Of course, I'm one of those parents of a child with Autism who "lives on hope." I also have vaccinated all three of my children, and will continue to do so. Do I believe that vaccines are 100% safe? I'm not sure. I think there are flaws in the methodologies of the studies that call in to question their conclusions. However, there is no conclusive evidence that vaccines cause harm, so I'm simply left with the benefits. Also, I have to think of this: would I rather my child live with Autism, or die from smallpox or polio?

Comment: I don't see a problem here (Score 1) 484

by natet (#34564446) Attached to: America's Cubicles Are Shrinking
As long as the office furniture keeps pace with technology. Basically from the synopsis, people have gone from 8x8 cubicles to 7x7. Since flat panels have pretty much taken over for CRT's, the loss of one foot of space in either direction isn't that big a deal, as long as the table space has shrunk accordingly. Basically, the cubicle worker hasn't lost much usable space.

Comment: Re:Why is being on the the Top500 important? (Score 1) 175

by natet (#34284446) Attached to: The Problem With the Top500 Supercomputer List

The advantage is that, contrary to the arguments of TFA, the test is very representative of scientific and engeneering problems. That way, if you want to be at the top at the available computing power, you'll very probably want to be at the top 500 list.

Not necessarily true. It is representative of a CLASS of scientific and engineering problems. If the science that you want to run involves heavy use of vectors, then you want a computer that would be high on the top 500 list. Derivatives and integrals? Not as much. Problems that require a high degree of interaction between nodes? Get a computer with a faster interconnect. It all depends on the science you intend to do with that computer. The NEC Earth Simulator (mentioned in another thread) would do poorly for chemical models compared to another machine. Climate models wouldn't run as well on a cluster of Dells as it would on a Vector based box like the Earth Simulator.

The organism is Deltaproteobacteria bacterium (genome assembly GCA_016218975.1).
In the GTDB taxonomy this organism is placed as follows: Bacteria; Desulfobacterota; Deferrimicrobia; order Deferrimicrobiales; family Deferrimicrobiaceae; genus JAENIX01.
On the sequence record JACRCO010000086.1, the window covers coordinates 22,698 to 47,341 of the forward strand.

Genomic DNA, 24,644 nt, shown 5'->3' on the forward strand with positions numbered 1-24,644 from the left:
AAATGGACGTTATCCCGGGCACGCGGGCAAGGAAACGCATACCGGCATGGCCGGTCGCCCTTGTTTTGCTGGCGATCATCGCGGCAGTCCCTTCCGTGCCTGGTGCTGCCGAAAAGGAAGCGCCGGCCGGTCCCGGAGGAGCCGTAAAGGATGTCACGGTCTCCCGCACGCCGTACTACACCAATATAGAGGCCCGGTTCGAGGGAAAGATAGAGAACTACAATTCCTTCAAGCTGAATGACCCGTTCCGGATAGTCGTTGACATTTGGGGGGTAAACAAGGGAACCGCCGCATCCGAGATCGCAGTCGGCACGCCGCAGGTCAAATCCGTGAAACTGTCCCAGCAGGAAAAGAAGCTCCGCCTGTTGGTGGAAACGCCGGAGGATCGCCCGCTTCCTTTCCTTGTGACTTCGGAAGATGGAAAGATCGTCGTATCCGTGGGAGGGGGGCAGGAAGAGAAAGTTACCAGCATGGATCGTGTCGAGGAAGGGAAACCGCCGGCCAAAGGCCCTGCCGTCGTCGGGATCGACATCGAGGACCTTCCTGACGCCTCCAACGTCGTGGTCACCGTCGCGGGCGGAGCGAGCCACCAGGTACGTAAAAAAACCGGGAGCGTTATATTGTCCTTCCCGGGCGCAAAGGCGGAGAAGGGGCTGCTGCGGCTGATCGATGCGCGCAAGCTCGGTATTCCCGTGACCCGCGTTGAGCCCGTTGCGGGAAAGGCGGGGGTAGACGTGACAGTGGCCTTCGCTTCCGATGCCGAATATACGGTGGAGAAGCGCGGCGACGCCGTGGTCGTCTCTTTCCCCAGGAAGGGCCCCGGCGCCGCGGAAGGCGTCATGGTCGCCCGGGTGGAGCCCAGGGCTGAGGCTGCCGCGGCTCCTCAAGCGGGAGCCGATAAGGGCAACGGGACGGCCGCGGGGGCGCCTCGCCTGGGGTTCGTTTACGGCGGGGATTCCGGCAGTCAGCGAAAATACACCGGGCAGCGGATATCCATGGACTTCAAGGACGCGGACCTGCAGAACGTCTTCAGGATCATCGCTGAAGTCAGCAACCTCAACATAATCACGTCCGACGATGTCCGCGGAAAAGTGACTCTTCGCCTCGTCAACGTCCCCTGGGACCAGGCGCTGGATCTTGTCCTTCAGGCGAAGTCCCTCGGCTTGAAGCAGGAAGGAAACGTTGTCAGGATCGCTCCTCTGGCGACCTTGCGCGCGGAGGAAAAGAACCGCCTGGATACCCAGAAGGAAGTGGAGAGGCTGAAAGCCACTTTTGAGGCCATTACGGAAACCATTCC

Comment: Re:Quelle surprise! (Score 4, Insightful) 175

by natet (#34284360) Attached to: The Problem With the Top500 Supercomputer List

Agreed. It seems like the issue is "big enough" only now that other people are catching up.

I call bullsh*t on this comment. Around 8 years ago, the top computer on the list was a Japanese machine, and it rode atop the list for 3 years straight. Those of us who have worked in high performance computing have known for years that the top 500 list was a load of crap. It's something to write a press release about so that the people that give us money to build the big computers feel like their money is well spent. I worked on a top 5 computer at one time, but our focus was always the science that we wanted to do on the computer. Running the linpack benchmark for the top 500 list was an afterthought (though it was a pleasant surprise to score as well as we did).

Comment: Here's the problem I have with this... (Score 1) 230

by natet (#33276018) Attached to: HP CEO's Browsing History Used Against Him
Browsing history is a horrible way to determine anything. You don't know exactly how someone got to a particular page, you can only surmise. Also, if I clicked on a video and then immediately closed it, my browsing history would still say I "watched" the video. Even if the video downloaded fully, it's no guarantee that he watched it. Quite frequently, I'll pause a video to allow it to download fully before I begin watching it. My browsing history has no concept of whether or not I watched it fully or watched 2 seconds and then closed it.

What good is a ticket to the good life, if you can't find the entrance?